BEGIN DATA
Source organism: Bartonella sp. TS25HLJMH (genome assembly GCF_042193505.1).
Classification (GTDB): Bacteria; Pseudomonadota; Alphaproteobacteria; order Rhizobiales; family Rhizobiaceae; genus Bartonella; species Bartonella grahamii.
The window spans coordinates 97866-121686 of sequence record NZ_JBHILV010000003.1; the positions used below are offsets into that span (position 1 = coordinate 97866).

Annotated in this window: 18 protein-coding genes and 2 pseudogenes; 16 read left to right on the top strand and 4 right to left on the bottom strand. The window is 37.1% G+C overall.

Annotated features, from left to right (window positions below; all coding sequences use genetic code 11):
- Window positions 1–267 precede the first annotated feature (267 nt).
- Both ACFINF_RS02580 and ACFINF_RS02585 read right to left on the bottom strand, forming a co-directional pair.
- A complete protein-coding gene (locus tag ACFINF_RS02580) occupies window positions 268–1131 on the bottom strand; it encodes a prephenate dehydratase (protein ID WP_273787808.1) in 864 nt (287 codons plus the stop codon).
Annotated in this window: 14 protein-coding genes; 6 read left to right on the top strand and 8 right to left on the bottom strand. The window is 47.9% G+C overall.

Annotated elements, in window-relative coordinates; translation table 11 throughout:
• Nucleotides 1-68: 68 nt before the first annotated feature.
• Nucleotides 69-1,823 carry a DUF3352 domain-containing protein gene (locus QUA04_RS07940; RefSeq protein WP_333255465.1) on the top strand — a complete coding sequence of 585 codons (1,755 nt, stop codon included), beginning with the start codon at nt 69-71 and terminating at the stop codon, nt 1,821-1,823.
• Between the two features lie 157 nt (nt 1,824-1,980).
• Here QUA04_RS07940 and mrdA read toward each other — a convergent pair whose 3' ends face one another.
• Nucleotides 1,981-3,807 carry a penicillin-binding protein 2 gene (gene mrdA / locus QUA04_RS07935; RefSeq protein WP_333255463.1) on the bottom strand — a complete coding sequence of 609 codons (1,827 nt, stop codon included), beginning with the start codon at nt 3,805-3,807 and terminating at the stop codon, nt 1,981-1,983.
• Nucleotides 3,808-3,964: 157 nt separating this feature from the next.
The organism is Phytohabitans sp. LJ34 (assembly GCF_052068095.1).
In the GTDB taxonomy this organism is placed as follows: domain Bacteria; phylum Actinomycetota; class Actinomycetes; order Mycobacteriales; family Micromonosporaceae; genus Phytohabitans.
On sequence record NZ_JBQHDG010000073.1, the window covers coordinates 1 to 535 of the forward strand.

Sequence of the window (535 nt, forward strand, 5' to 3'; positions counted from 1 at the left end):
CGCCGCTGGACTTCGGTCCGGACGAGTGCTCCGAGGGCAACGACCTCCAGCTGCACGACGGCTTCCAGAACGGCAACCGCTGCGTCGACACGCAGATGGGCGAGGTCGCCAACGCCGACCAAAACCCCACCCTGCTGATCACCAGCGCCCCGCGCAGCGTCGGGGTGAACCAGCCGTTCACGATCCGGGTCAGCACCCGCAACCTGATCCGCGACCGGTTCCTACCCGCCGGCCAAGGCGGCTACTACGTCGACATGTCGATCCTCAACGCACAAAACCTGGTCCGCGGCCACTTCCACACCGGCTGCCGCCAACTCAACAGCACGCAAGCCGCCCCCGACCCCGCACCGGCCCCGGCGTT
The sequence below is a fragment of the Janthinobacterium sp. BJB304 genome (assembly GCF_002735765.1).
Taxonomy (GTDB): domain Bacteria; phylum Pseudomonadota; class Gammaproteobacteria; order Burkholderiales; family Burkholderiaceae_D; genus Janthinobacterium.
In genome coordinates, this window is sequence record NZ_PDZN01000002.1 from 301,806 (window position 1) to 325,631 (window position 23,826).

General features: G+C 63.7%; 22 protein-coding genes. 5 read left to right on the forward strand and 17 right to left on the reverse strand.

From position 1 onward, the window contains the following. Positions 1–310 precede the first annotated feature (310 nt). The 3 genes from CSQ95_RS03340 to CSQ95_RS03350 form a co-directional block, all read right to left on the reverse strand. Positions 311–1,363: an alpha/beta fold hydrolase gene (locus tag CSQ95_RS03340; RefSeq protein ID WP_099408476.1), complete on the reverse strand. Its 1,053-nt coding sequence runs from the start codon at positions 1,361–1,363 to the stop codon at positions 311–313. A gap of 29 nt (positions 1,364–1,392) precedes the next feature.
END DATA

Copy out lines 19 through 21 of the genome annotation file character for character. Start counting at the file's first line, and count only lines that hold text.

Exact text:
On sequence record NZ_JBQHDG010000073.1, the window covers coordinates 1 to 535 of the forward strand.

Sequence of the window (535 nt, forward strand, 5' to 3'; positions counted from 1 at the left end):
CGCCGCTGGACTTCGGTCCGGACGAGTGCTCCGAGGGCAACGACCTCCAGCTGCACGACGGCTTCCAGAACGGCAACCGCTGCGTCGACACGCAGATGGGCGAGGTCGCCAACGCCGACCAAAACCCCACCCTGCTGATCACCAGCGCCCCGCGCAGCGTCGGGGTGAACCAGCCGTTCACGATCCGGGTCAGCACCCGCAACCTGATCCGCGACCGGTTCCTACCCGCCGGCCAAGGCGGCTACTACGTCGACATGTCGATCCTCAACGCACAAAACCTGGTCCGCGGCCACTTCCACACCGGCTGCCGCCAACTCAACAGCACGCAAGCCGCCCCCGACCCCGCACCGGCCCCGGCGTT